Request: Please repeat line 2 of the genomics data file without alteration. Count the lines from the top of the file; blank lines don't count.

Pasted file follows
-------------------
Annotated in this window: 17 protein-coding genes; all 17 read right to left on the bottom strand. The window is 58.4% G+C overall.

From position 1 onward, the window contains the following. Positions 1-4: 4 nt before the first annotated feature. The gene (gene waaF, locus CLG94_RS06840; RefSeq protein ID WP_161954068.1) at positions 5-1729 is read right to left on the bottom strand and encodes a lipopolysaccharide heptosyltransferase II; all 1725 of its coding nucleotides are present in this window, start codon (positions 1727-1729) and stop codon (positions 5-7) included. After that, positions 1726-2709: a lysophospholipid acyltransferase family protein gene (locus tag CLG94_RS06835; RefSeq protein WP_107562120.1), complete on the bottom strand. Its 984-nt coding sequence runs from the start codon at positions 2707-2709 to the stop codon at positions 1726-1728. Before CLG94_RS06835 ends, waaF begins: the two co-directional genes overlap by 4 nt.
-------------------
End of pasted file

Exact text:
From position 1 onward, the window contains the following. Positions 1-4: 4 nt before the first annotated feature. The gene (gene waaF, locus CLG94_RS06840; RefSeq protein ID WP_161954068.1) at positions 5-1729 is read right to left on the bottom strand and encodes a lipopolysaccharide heptosyltransferase II; all 1725 of its coding nucleotides are present in this window, start codon (positions 1727-1729) and stop codon (positions 5-7) included. After that, positions 1726-2709: a lysophospholipid acyltransferase family protein gene (locus tag CLG94_RS06835; RefSeq protein WP_107562120.1), complete on the bottom strand. Its 984-nt coding sequence runs from the start codon at positions 2707-2709 to the stop codon at positions 1726-1728. Before CLG94_RS06835 ends, waaF begins: the two co-directional genes overlap by 4 nt.